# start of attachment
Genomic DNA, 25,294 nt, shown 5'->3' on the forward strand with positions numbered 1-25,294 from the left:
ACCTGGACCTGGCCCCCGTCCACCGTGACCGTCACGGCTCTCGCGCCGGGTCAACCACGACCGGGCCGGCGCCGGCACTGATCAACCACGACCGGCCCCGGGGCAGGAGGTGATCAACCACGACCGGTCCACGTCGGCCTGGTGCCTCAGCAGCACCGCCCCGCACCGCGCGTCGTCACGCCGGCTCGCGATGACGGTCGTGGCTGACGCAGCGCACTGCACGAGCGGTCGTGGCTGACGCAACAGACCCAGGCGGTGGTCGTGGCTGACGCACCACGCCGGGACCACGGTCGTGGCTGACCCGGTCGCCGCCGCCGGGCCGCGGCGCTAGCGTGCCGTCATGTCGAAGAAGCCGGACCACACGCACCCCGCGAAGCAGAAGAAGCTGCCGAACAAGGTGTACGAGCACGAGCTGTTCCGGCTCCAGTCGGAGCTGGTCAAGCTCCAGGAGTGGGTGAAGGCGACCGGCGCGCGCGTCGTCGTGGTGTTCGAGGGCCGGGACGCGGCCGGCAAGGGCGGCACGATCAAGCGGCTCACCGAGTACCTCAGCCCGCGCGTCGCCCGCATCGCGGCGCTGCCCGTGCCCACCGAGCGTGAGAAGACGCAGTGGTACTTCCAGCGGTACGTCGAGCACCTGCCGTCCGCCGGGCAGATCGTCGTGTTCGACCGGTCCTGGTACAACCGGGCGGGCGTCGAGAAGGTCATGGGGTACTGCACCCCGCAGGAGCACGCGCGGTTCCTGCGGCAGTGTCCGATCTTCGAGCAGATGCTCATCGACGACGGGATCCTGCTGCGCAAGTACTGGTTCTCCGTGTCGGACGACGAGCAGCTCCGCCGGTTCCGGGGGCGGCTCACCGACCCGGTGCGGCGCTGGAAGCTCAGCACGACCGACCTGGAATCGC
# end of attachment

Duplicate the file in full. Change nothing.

Genomic DNA, 25,294 nt, shown 5'->3' on the forward strand with positions numbered 1-25,294 from the left:
ACCTGGACCTGGCCCCCGTCCACCGTGACCGTCACGGCTCTCGCGCCGGGTCAACCACGACCGGGCCGGCGCCGGCACTGATCAACCACGACCGGCCCCGGGGCAGGAGGTGATCAACCACGACCGGTCCACGTCGGCCTGGTGCCTCAGCAGCACCGCCCCGCACCGCGCGTCGTCACGCCGGCTCGCGATGACGGTCGTGGCTGACGCAGCGCACTGCACGAGCGGTCGTGGCTGACGCAACAGACCCAGGCGGTGGTCGTGGCTGACGCACCACGCCGGGACCACGGTCGTGGCTGACCCGGTCGCCGCCGCCGGGCCGCGGCGCTAGCGTGCCGTCATGTCGAAGAAGCCGGACCACACGCACCCCGCGAAGCAGAAGAAGCTGCCGAACAAGGTGTACGAGCACGAGCTGTTCCGGCTCCAGTCGGAGCTGGTCAAGCTCCAGGAGTGGGTGAAGGCGACCGGCGCGCGCGTCGTCGTGGTGTTCGAGGGCCGGGACGCGGCCGGCAAGGGCGGCACGATCAAGCGGCTCACCGAGTACCTCAGCCCGCGCGTCGCCCGCATCGCGGCGCTGCCCGTGCCCACCGAGCGTGAGAAGACGCAGTGGTACTTCCAGCGGTACGTCGAGCACCTGCCGTCCGCCGGGCAGATCGTCGTGTTCGACCGGTCCTGGTACAACCGGGCGGGCGTCGAGAAGGTCATGGGGTACTGCACCCCGCAGGAGCACGCGCGGTTCCTGCGGCAGTGTCCGATCTTCGAGCAGATGCTCATCGACGACGGGATCCTGCTGCGCAAGTACTGGTTCTCCGTGTCGGACGACGAGCAGCTCCGCCGGTTCCGGGGGCGGCTCACCGACCCGGTGCGGCGCTGGAAGCTCAGCACGACCGACCTGGAATCGC